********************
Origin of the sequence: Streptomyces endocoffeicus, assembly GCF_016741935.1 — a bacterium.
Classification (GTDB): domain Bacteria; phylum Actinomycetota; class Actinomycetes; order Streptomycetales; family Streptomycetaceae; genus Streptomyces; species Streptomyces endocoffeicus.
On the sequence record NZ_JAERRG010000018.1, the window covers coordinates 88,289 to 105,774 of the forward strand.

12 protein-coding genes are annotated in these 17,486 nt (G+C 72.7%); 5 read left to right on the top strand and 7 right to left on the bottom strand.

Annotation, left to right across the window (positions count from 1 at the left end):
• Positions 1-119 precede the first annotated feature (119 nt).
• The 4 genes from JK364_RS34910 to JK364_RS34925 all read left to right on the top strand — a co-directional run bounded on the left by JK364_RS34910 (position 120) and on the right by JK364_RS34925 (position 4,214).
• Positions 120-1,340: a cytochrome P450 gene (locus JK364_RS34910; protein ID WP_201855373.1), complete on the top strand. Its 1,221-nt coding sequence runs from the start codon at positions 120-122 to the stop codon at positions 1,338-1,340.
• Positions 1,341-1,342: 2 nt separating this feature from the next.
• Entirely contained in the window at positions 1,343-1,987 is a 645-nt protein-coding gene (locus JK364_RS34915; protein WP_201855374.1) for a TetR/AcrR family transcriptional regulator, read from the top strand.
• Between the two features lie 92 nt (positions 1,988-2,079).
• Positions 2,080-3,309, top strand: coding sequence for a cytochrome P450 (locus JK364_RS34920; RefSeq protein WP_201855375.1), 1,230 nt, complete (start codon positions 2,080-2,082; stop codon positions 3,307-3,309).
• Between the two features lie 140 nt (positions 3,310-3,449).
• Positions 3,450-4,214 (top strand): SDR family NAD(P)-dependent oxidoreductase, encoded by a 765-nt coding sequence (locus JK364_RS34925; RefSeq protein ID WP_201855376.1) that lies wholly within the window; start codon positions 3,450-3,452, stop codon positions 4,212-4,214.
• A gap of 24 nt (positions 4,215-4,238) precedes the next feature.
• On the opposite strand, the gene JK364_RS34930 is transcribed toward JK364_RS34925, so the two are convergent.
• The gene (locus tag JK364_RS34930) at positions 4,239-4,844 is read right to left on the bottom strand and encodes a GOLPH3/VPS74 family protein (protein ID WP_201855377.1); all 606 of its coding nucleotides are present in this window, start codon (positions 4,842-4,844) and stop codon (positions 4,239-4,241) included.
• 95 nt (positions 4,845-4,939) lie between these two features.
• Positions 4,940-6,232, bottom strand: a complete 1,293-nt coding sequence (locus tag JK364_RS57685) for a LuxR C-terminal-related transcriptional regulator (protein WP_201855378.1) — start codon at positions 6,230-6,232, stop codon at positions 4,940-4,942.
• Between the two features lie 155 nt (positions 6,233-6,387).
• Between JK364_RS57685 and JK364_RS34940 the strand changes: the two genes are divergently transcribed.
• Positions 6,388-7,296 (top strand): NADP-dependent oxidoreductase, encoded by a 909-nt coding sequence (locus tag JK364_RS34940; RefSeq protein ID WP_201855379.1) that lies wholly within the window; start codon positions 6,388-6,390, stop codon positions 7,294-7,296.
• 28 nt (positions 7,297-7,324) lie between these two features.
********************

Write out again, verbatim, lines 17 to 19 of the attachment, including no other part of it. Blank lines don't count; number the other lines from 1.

• The gene (locus tag JK364_RS34930) at positions 4,239-4,844 is read right to left on the bottom strand and encodes a GOLPH3/VPS74 family protein (protein ID WP_201855377.1); all 606 of its coding nucleotides are present in this window, start codon (positions 4,842-4,844) and stop codon (positions 4,239-4,241) included.
• 95 nt (positions 4,845-4,939) lie between these two features.
• Positions 4,940-6,232, bottom strand: a complete 1,293-nt coding sequence (locus tag JK364_RS57685) for a LuxR C-terminal-related transcriptional regulator (protein WP_201855378.1) — start codon at positions 6,230-6,232, stop codon at positions 4,940-4,942.